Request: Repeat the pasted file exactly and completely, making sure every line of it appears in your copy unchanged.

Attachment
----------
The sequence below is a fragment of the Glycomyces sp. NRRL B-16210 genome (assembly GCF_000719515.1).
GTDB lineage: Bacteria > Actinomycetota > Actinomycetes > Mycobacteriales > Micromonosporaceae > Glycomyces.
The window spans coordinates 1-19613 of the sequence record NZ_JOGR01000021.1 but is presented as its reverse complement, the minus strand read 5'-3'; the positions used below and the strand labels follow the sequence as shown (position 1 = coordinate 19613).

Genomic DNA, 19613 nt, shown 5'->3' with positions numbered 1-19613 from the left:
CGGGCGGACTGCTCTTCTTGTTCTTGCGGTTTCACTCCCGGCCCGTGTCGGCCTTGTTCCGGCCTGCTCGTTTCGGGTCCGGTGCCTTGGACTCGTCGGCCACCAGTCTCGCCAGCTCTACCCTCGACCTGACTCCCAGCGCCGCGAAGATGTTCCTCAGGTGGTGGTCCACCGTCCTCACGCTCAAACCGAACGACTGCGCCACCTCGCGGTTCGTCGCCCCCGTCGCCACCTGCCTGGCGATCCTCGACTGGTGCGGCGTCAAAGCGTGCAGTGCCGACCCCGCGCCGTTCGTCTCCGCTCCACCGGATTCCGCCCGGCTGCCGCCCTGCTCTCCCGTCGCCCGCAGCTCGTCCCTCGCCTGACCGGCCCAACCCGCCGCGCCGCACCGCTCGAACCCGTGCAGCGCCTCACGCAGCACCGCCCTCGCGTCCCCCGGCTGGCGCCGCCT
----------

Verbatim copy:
The sequence below is a fragment of the Glycomyces sp. NRRL B-16210 genome (assembly GCF_000719515.1).
GTDB lineage: Bacteria > Actinomycetota > Actinomycetes > Mycobacteriales > Micromonosporaceae > Glycomyces.
The window spans coordinates 1-19613 of the sequence record NZ_JOGR01000021.1 but is presented as its reverse complement, the minus strand read 5'-3'; the positions used below and the strand labels follow the sequence as shown (position 1 = coordinate 19613).

Genomic DNA, 19613 nt, shown 5'->3' with positions numbered 1-19613 from the left:
CGGGCGGACTGCTCTTCTTGTTCTTGCGGTTTCACTCCCGGCCCGTGTCGGCCTTGTTCCGGCCTGCTCGTTTCGGGTCCGGTGCCTTGGACTCGTCGGCCACCAGTCTCGCCAGCTCTACCCTCGACCTGACTCCCAGCGCCGCGAAGATGTTCCTCAGGTGGTGGTCCACCGTCCTCACGCTCAAACCGAACGACTGCGCCACCTCGCGGTTCGTCGCCCCCGTCGCCACCTGCCTGGCGATCCTCGACTGGTGCGGCGTCAAAGCGTGCAGTGCCGACCCCGCGCCGTTCGTCTCCGCTCCACCGGATTCCGCCCGGCTGCCGCCCTGCTCTCCCGTCGCCCGCAGCTCGTCCCTCGCCTGACCGGCCCAACCCGCCGCGCCGCACCGCTCGAACCCGTGCAGCGCCTCACGCAGCACCGCCCTCGCGTCCCCCGGCTGGCGCCGCCT